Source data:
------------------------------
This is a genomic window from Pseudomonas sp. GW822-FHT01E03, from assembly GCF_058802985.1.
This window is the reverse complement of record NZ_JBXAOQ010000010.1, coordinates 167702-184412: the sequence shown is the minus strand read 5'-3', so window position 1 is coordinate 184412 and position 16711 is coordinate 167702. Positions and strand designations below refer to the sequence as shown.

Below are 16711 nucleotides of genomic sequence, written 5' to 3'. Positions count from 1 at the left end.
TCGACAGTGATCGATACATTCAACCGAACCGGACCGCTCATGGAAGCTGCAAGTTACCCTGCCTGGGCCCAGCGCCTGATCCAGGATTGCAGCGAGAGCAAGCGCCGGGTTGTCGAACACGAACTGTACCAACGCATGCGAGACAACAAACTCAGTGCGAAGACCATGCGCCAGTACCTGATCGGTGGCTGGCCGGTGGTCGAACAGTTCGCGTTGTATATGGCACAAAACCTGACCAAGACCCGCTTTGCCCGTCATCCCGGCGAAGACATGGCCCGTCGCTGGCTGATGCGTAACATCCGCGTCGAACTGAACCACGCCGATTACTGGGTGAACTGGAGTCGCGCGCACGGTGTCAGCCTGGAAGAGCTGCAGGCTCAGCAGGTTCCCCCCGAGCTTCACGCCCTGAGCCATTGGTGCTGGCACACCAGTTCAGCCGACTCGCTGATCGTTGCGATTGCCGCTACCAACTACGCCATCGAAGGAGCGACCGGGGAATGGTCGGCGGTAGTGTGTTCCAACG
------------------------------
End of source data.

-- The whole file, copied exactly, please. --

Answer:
This is a genomic window from Pseudomonas sp. GW822-FHT01E03, from assembly GCF_058802985.1.
This window is the reverse complement of record NZ_JBXAOQ010000010.1, coordinates 167702-184412: the sequence shown is the minus strand read 5'-3', so window position 1 is coordinate 184412 and position 16711 is coordinate 167702. Positions and strand designations below refer to the sequence as shown.

Below are 16711 nucleotides of genomic sequence, written 5' to 3'. Positions count from 1 at the left end.
TCGACAGTGATCGATACATTCAACCGAACCGGACCGCTCATGGAAGCTGCAAGTTACCCTGCCTGGGCCCAGCGCCTGATCCAGGATTGCAGCGAGAGCAAGCGCCGGGTTGTCGAACACGAACTGTACCAACGCATGCGAGACAACAAACTCAGTGCGAAGACCATGCGCCAGTACCTGATCGGTGGCTGGCCGGTGGTCGAACAGTTCGCGTTGTATATGGCACAAAACCTGACCAAGACCCGCTTTGCCCGTCATCCCGGCGAAGACATGGCCCGTCGCTGGCTGATGCGTAACATCCGCGTCGAACTGAACCACGCCGATTACTGGGTGAACTGGAGTCGCGCGCACGGTGTCAGCCTGGAAGAGCTGCAGGCTCAGCAGGTTCCCCCCGAGCTTCACGCCCTGAGCCATTGGTGCTGGCACACCAGTTCAGCCGACTCGCTGATCGTTGCGATTGCCGCTACCAACTACGCCATCGAAGGAGCGACCGGGGAATGGTCGGCGGTAGTGTGTTCCAACG